Farmers have found it difficult to find a market for new season lamb, with customers overseas less willing to pay for a product that is more expensive because of the pound’s strength against a weak euro.
The situation is having the same effect on the home market, Mr Raymond, president of the National Farmers’ Union said, with imports seen as cheaper to source than British lamb.
But while some major retailers were praised by Mr Raymond on the first day of the Great Yorkshire Show - namely Morrisons and Aldi for their policy to source 100 per cent British lamb - Tesco came in for criticism.
Promises the chain made to the NFU at its annual conference two years ago to source more British produce were not being realised when it came to red meat, Mr Raymond said.
“We have other major retailers who are very promiscuous with their purchasing and at this time of the year they are importing product while there is an ample supply of good quality British lamb available,” he said.
“Walk into any Tesco store today and there is more imported lamb on their shelves than there is British. My message to Tesco is, prove to us you are going to carry out those commitments that you made two years ago.”
The Yorkshire Post asked Tesco to respond to that criticism, and a spokesperson for the retailer said in a statement that it sources New Zealand lamb in response to public demand.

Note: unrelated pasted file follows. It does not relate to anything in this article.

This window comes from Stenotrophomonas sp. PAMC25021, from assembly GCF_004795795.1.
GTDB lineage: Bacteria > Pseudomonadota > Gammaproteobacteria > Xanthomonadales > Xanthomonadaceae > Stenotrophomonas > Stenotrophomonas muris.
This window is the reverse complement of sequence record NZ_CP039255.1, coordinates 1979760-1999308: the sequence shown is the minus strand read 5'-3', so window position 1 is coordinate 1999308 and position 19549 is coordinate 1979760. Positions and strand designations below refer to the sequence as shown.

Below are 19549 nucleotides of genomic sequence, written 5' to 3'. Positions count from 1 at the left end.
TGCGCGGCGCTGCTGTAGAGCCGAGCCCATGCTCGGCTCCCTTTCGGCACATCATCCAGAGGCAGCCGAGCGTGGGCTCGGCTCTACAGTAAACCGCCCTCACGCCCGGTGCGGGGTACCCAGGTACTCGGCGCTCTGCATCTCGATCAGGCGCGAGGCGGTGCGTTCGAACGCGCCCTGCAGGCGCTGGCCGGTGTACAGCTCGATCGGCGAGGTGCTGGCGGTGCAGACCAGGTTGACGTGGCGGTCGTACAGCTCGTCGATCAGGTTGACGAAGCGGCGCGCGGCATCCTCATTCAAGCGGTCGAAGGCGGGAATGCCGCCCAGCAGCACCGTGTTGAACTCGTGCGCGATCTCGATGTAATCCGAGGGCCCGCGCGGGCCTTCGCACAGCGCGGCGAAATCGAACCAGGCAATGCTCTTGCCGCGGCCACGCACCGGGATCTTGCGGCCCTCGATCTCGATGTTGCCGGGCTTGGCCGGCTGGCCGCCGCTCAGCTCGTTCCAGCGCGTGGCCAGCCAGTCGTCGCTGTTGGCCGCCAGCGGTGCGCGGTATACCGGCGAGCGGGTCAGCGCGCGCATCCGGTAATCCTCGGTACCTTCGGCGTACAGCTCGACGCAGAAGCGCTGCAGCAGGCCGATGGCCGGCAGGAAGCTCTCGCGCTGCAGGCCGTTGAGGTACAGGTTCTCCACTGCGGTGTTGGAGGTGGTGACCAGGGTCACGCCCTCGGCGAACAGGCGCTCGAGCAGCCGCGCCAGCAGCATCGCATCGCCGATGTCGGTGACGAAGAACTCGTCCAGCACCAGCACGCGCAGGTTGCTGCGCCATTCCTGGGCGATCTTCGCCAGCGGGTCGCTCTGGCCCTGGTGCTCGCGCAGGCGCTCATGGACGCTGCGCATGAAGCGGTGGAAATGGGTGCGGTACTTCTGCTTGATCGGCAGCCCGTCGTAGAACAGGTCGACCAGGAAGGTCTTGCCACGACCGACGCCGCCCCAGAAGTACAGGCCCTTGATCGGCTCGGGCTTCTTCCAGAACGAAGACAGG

‘To ensure our customers have consistently high quality lamb available all year round we source from both the UK and New Zealand,” the spokesperson said.
“We recognise the quality of British lamb and are proud to be the biggest buyer of it.
“New Zealand lamb is also recognised by customers as a great quality product and is consistently good value throughout the year. This helps us to keep lamb affordable for our customers and meet the demand for popular cuts.”
Tesco said that all the lamb on its fresh meat was British and that it used the likes of New Season West Country PGI (Protected Geographical Indication) lamb in its ‘finest’ range.
The retailer also said customers could choose to buy British lamb as it is labelled with the country of origin.
Imports made lamb more affordable to the public, Tesco said.
“Lamb is considerably more expensive in comparison to some of our other proteins and sourcing from New Zealand gives us the opportunity to sell lamb more affordably to our customers and meet the demand for popular cuts.”
Since January, a ‘Tesco Sustainable Lamb Group’ has been established. The group is a committee of British farmers that represent the retailer’s supply chain, who aim is to “share best practice and innovate to help improve efficiency and consistency of livestock on farms to provide the best quality product”.